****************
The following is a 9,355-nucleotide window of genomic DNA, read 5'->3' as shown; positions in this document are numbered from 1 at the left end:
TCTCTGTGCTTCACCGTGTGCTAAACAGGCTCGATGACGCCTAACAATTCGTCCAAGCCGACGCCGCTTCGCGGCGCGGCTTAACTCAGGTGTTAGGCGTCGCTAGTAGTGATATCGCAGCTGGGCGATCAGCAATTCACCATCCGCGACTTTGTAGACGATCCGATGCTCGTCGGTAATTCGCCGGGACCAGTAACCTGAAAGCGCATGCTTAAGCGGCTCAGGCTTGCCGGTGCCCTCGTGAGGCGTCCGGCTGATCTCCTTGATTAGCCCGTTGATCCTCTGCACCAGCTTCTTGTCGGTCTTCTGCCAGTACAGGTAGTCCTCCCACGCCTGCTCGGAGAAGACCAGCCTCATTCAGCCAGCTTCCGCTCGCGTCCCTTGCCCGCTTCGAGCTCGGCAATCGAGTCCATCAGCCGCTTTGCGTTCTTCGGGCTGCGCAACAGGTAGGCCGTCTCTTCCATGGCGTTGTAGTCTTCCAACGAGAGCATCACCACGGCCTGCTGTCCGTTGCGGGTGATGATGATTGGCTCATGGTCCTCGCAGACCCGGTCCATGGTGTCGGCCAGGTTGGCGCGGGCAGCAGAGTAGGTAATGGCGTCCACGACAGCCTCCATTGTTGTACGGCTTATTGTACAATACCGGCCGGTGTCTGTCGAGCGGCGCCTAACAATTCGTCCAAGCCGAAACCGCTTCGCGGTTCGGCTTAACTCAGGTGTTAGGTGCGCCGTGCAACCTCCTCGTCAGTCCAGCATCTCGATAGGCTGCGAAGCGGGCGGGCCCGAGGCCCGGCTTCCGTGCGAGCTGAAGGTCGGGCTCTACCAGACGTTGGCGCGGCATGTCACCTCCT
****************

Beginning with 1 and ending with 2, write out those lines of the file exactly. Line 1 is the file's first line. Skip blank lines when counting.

The following is a 9,355-nucleotide window of genomic DNA, read 5'->3' as shown; positions in this document are numbered from 1 at the left end:
TCTCTGTGCTTCACCGTGTGCTAAACAGGCTCGATGACGCCTAACAATTCGTCCAAGCCGACGCCGCTTCGCGGCGCGGCTTAACTCAGGTGTTAGGCGTCGCTAGTAGTGATATCGCAGCTGGGCGATCAGCAATTCACCATCCGCGACTTTGTAGACGATCCGATGCTCGTCGGTAATTCGCCGGGACCAGTAACCTGAAAGCGCATGCTTAAGCGGCTCAGGCTTGCCGGTGCCCTCGTGAGGCGTCCGGCTGATCTCCTTGATTAGCCCGTTGATCCTCTGCACCAGCTTCTTGTCGGTCTTCTGCCAGTACAGGTAGTCCTCCCACGCCTGCTCGGAGAAGACCAGCCTCATTCAGCCAGCTTCCGCTCGCGTCCCTTGCCCGCTTCGAGCTCGGCAATCGAGTCCATCAGCCGCTTTGCGTTCTTCGGGCTGCGCAACAGGTAGGCCGTCTCTTCCATGGCGTTGTAGTCTTCCAACGAGAGCATCACCACGGCCTGCTGTCCGTTGCGGGTGATGATGATTGGCTCATGGTCCTCGCAGACCCGGTCCATGGTGTCGGCCAGGTTGGCGCGGGCAGCAGAGTAGGTAATGGCGTCCACGACAGCCTCCATTGTTGTACGGCTTATTGTACAATACCGGCCGGTGTCTGTCGAGCGGCGCCTAACAATTCGTCCAAGCCGAAACCGCTTCGCGGTTCGGCTTAACTCAGGTGTTAGGTGCGCCGTGCAACCTCCTCGTCAGTCCAGCATCTCGATAGGCTGCGAAGCGGGCGGGCCCGAGGCCCGGCTTCCGTGCGAGCTGAAGGTCGGGCTCTACCAGACGTTGGCGCGGCATGTCACCTCCT